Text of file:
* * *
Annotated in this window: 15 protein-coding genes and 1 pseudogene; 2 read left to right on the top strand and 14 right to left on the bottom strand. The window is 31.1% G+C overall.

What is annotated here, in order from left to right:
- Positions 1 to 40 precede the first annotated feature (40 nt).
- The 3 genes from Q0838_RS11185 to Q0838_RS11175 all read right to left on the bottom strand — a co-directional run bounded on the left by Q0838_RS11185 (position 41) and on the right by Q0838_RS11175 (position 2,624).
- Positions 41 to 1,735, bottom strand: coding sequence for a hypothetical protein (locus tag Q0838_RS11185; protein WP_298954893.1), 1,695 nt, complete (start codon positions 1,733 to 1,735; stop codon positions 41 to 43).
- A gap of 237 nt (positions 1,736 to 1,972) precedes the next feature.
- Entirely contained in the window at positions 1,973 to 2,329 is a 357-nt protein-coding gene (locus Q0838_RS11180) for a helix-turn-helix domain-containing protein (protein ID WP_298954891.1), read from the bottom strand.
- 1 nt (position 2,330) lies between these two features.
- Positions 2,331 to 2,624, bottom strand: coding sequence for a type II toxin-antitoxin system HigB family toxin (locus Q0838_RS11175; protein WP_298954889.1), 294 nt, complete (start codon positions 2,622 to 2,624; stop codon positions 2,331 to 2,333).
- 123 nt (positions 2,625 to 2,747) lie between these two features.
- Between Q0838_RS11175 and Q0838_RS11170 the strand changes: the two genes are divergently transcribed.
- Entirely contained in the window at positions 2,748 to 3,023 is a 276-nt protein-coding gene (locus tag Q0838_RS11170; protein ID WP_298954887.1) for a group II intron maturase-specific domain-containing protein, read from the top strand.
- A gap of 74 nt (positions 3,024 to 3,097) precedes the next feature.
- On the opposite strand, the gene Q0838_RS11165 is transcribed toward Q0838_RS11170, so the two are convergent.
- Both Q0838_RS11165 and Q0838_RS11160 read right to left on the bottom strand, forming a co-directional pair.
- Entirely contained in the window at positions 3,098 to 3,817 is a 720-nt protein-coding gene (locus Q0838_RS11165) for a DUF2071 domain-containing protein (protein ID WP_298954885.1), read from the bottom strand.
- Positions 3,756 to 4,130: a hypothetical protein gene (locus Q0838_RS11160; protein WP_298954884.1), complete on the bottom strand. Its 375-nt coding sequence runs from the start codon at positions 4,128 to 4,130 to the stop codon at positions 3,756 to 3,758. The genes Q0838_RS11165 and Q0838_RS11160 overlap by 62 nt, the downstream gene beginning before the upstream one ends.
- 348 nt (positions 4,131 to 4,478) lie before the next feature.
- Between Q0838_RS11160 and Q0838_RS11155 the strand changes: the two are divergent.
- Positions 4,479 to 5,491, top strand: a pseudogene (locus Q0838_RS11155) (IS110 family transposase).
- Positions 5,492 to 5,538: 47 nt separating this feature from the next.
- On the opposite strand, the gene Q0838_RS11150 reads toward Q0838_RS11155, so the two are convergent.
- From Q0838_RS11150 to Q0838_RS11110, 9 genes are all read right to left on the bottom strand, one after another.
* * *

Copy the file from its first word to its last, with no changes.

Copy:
Annotated in this window: 15 protein-coding genes and 1 pseudogene; 2 read left to right on the top strand and 14 right to left on the bottom strand. The window is 31.1% G+C overall.

What is annotated here, in order from left to right:
- Positions 1 to 40 precede the first annotated feature (40 nt).
- The 3 genes from Q0838_RS11185 to Q0838_RS11175 all read right to left on the bottom strand — a co-directional run bounded on the left by Q0838_RS11185 (position 41) and on the right by Q0838_RS11175 (position 2,624).
- Positions 41 to 1,735, bottom strand: coding sequence for a hypothetical protein (locus tag Q0838_RS11185; protein WP_298954893.1), 1,695 nt, complete (start codon positions 1,733 to 1,735; stop codon positions 41 to 43).
- A gap of 237 nt (positions 1,736 to 1,972) precedes the next feature.
- Entirely contained in the window at positions 1,973 to 2,329 is a 357-nt protein-coding gene (locus Q0838_RS11180) for a helix-turn-helix domain-containing protein (protein ID WP_298954891.1), read from the bottom strand.
- 1 nt (position 2,330) lies between these two features.
- Positions 2,331 to 2,624, bottom strand: coding sequence for a type II toxin-antitoxin system HigB family toxin (locus Q0838_RS11175; protein WP_298954889.1), 294 nt, complete (start codon positions 2,622 to 2,624; stop codon positions 2,331 to 2,333).
- 123 nt (positions 2,625 to 2,747) lie between these two features.
- Between Q0838_RS11175 and Q0838_RS11170 the strand changes: the two genes are divergently transcribed.
- Entirely contained in the window at positions 2,748 to 3,023 is a 276-nt protein-coding gene (locus tag Q0838_RS11170; protein ID WP_298954887.1) for a group II intron maturase-specific domain-containing protein, read from the top strand.
- A gap of 74 nt (positions 3,024 to 3,097) precedes the next feature.
- On the opposite strand, the gene Q0838_RS11165 is transcribed toward Q0838_RS11170, so the two are convergent.
- Both Q0838_RS11165 and Q0838_RS11160 read right to left on the bottom strand, forming a co-directional pair.
- Entirely contained in the window at positions 3,098 to 3,817 is a 720-nt protein-coding gene (locus Q0838_RS11165) for a DUF2071 domain-containing protein (protein ID WP_298954885.1), read from the bottom strand.
- Positions 3,756 to 4,130: a hypothetical protein gene (locus Q0838_RS11160; protein WP_298954884.1), complete on the bottom strand. Its 375-nt coding sequence runs from the start codon at positions 4,128 to 4,130 to the stop codon at positions 3,756 to 3,758. The genes Q0838_RS11165 and Q0838_RS11160 overlap by 62 nt, the downstream gene beginning before the upstream one ends.
- 348 nt (positions 4,131 to 4,478) lie before the next feature.
- Between Q0838_RS11160 and Q0838_RS11155 the strand changes: the two are divergent.
- Positions 4,479 to 5,491, top strand: a pseudogene (locus Q0838_RS11155) (IS110 family transposase).
- Positions 5,492 to 5,538: 47 nt separating this feature from the next.
- On the opposite strand, the gene Q0838_RS11150 reads toward Q0838_RS11155, so the two are convergent.
- From Q0838_RS11150 to Q0838_RS11110, 9 genes are all read right to left on the bottom strand, one after another.